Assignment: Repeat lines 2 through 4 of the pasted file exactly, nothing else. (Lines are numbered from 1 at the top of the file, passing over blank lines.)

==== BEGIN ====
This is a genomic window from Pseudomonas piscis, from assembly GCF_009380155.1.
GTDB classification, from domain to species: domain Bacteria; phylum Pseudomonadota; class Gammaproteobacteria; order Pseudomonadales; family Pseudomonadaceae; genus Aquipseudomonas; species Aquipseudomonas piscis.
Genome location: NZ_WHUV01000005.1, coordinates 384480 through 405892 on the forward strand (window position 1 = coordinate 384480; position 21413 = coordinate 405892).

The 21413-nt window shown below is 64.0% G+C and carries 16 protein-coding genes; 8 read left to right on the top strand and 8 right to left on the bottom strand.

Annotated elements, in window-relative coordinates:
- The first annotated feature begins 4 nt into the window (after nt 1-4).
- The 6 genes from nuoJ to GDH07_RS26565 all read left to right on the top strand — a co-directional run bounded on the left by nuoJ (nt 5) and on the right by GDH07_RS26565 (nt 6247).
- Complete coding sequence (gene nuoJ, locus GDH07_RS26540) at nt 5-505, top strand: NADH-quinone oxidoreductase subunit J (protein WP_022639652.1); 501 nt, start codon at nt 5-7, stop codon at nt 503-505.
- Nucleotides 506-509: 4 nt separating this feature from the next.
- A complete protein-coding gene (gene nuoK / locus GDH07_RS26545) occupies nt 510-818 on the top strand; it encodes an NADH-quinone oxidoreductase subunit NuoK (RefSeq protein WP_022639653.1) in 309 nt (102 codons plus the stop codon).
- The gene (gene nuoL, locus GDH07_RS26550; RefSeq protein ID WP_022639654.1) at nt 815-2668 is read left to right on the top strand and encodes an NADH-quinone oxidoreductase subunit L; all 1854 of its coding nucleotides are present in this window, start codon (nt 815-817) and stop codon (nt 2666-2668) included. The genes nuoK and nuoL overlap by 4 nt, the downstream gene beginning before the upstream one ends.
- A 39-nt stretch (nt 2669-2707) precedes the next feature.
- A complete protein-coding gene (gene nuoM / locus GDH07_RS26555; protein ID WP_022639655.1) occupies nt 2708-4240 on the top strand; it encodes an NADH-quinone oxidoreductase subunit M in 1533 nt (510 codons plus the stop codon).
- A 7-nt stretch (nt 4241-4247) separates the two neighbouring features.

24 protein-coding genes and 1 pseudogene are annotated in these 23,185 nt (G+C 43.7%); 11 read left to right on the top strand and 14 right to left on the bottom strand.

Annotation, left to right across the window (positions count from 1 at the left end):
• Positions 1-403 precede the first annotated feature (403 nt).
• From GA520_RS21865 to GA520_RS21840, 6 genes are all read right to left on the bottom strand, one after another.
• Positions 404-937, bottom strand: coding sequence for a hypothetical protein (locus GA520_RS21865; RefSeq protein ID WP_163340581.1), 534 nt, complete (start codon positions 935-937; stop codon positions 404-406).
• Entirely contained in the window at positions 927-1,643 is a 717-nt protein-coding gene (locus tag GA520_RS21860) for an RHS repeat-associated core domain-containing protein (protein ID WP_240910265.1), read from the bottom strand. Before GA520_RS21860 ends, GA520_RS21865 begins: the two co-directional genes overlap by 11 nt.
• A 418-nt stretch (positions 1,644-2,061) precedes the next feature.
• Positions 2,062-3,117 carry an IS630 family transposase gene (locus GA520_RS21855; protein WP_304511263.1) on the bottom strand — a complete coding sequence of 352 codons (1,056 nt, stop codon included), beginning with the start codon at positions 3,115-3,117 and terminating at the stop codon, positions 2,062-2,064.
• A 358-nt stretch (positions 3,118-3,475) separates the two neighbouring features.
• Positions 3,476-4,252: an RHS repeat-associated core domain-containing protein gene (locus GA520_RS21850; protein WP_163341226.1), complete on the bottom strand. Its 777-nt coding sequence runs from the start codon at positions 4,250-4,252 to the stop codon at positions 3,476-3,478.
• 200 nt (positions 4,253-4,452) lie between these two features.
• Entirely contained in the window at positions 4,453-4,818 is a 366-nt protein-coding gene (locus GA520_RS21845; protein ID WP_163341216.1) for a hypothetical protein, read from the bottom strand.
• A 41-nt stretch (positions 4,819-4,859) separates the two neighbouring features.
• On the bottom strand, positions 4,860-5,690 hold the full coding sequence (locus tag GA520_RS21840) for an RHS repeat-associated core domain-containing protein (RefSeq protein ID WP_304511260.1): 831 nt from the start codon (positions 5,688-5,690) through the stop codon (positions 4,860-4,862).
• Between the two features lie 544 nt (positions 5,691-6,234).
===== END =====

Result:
GTDB classification, from domain to species: domain Bacteria; phylum Pseudomonadota; class Gammaproteobacteria; order Pseudomonadales; family Pseudomonadaceae; genus Aquipseudomonas; species Aquipseudomonas piscis.
Genome location: NZ_WHUV01000005.1, coordinates 384480 through 405892 on the forward strand (window position 1 = coordinate 384480; position 21413 = coordinate 405892).

The 21413-nt window shown below is 64.0% G+C and carries 16 protein-coding genes; 8 read left to right on the top strand and 8 right to left on the bottom strand.